Earth Notes: On DC and USB Power Meters: ReviewUpdated 2020-07-19 15:24 GMT.
By Damon Hart-Davis.
To measure the power used by a mains-powered gadget or appliance, use a plug-in meter.
For a non-mains gadget that can be powered from a power adapter, such as USB, as long as the adapter is efficient, power the gadget from the adapter and plug the adapter into a plug-in meter.
For something that can be powered from 12V nominal, directly or (say) via an efficient 12V car USB adapter, I can with care measure power draw by plugging it into my off-grid system, then subtracting whatever power everything else is drawing at the time, eg with the server quiet and dump loads turned off.
But it is better to get closer to the device and measure down-stream of any adapter or converter where possible.
A multimeter simply isn't meaty enough to measure large current draws without dropping enough voltage to disturb the device under test (DUT).
Back in 2007 I used my E-flite meter to measure the power draw of my laptop-as-server to its 12V input. (As well as measure my off-grid battery's voltage!)
I measured the consumption at 5V of the laptop-server's successor, the SheevaPlug, with the E-flite also.
A more recent acquisition, in 2018, was the Muker. It has a USB-A plug input, and two female USB-A sockets.
I haven't used it as much as I'd like, but I did for example establish that a USB-A to micro-USB cable, even a good one from RS, didn't seem meaty enough to properly power my Raspberry Pi 3B+.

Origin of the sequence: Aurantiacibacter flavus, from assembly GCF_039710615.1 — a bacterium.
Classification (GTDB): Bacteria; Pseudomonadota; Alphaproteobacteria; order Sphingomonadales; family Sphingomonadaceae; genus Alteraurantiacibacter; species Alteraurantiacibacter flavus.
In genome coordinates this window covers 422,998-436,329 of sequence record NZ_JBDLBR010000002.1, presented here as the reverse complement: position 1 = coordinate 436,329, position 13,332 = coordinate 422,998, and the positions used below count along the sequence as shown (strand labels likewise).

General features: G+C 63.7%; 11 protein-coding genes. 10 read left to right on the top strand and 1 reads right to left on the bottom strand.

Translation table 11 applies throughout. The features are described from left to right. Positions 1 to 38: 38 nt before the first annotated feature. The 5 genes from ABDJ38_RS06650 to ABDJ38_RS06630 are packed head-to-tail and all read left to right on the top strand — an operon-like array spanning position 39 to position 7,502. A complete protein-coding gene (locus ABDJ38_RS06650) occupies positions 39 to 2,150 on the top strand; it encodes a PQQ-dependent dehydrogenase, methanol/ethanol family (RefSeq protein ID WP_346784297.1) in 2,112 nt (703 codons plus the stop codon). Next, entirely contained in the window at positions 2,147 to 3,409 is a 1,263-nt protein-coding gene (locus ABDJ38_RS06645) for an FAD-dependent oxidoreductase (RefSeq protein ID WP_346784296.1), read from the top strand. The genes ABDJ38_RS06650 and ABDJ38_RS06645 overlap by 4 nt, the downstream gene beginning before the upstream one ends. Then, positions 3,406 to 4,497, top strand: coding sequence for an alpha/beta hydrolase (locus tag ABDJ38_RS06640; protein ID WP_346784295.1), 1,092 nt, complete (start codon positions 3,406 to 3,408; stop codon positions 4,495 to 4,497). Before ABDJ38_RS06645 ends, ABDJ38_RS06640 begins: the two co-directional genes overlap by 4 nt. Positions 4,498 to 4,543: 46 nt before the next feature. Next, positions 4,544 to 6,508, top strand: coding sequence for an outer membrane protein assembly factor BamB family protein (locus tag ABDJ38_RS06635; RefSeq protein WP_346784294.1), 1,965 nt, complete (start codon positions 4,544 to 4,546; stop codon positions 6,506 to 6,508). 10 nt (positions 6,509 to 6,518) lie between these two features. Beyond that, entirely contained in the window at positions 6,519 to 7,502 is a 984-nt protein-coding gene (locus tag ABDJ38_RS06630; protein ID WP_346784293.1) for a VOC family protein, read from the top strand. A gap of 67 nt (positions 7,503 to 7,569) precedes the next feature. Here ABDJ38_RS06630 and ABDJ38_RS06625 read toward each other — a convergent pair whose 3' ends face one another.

Anticipating a rushed upgrade to a Pi4, which is USB-C powered, I wanted to measure and tune its power consumption. Given the implicit recommendation of a site that I trust, I bought the Satechi in 2020-06.
Satechi nice features out of the box:
- It's tiny, and can probably plug into many places without physically blocking adjacent ports for example.
- The Satechi can handle power flow in both directions and show the direction with an arrow on the display, which is clever.
- The display is not very bright.
- The plug does not seem to grip tightly in the places I've tried so far, and feels like it could fall out. Not something I expect with USB.
- The minimum current it shows is 10mA or 20mA even with no load.
- The interesting cumulative mAh display may not be much use given that the voltage can vary, nominally up to 20V with Power Delivery.